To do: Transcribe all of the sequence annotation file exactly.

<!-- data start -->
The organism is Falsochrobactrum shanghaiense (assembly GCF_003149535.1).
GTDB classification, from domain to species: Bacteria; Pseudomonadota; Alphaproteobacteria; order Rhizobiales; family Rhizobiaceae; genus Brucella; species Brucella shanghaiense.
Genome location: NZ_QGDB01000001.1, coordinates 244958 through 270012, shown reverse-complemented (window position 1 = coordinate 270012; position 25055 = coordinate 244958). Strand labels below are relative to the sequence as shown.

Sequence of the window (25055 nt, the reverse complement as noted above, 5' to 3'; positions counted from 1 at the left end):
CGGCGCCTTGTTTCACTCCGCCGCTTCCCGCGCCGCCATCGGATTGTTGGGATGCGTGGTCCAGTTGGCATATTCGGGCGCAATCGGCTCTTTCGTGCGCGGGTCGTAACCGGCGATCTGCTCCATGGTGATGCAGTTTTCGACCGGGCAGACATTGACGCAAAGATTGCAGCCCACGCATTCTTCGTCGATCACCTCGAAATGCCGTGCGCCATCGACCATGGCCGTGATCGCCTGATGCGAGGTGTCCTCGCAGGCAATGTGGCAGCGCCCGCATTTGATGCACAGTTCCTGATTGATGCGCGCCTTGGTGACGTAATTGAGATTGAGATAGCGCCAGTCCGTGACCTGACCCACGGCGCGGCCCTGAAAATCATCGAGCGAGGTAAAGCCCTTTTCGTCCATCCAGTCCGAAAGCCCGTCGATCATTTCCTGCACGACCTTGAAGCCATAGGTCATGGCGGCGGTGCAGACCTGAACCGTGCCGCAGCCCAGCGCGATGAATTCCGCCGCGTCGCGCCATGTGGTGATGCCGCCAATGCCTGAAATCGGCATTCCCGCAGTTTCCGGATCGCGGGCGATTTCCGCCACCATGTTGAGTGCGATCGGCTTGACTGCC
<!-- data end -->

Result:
The organism is Falsochrobactrum shanghaiense (assembly GCF_003149535.1).
GTDB classification, from domain to species: Bacteria; Pseudomonadota; Alphaproteobacteria; order Rhizobiales; family Rhizobiaceae; genus Brucella; species Brucella shanghaiense.
Genome location: NZ_QGDB01000001.1, coordinates 244958 through 270012, shown reverse-complemented (window position 1 = coordinate 270012; position 25055 = coordinate 244958). Strand labels below are relative to the sequence as shown.

Sequence of the window (25055 nt, the reverse complement as noted above, 5' to 3'; positions counted from 1 at the left end):
CGGCGCCTTGTTTCACTCCGCCGCTTCCCGCGCCGCCATCGGATTGTTGGGATGCGTGGTCCAGTTGGCATATTCGGGCGCAATCGGCTCTTTCGTGCGCGGGTCGTAACCGGCGATCTGCTCCATGGTGATGCAGTTTTCGACCGGGCAGACATTGACGCAAAGATTGCAGCCCACGCATTCTTCGTCGATCACCTCGAAATGCCGTGCGCCATCGACCATGGCCGTGATCGCCTGATGCGAGGTGTCCTCGCAGGCAATGTGGCAGCGCCCGCATTTGATGCACAGTTCCTGATTGATGCGCGCCTTGGTGACGTAATTGAGATTGAGATAGCGCCAGTCCGTGACCTGACCCACGGCGCGGCCCTGAAAATCATCGAGCGAGGTAAAGCCCTTTTCGTCCATCCAGTCCGAAAGCCCGTCGATCATTTCCTGCACGACCTTGAAGCCATAGGTCATGGCGGCGGTGCAGACCTGAACCGTGCCGCAGCCCAGCGCGATGAATTCCGCCGCGTCGCGCCATGTGGTGATGCCGCCAATGCCTGAAATCGGCATTCCCGCAGTTTCCGGATCGCGGGCGATTTCCGCCACCATGTTGAGTGCGATCGGCTTGACTGCC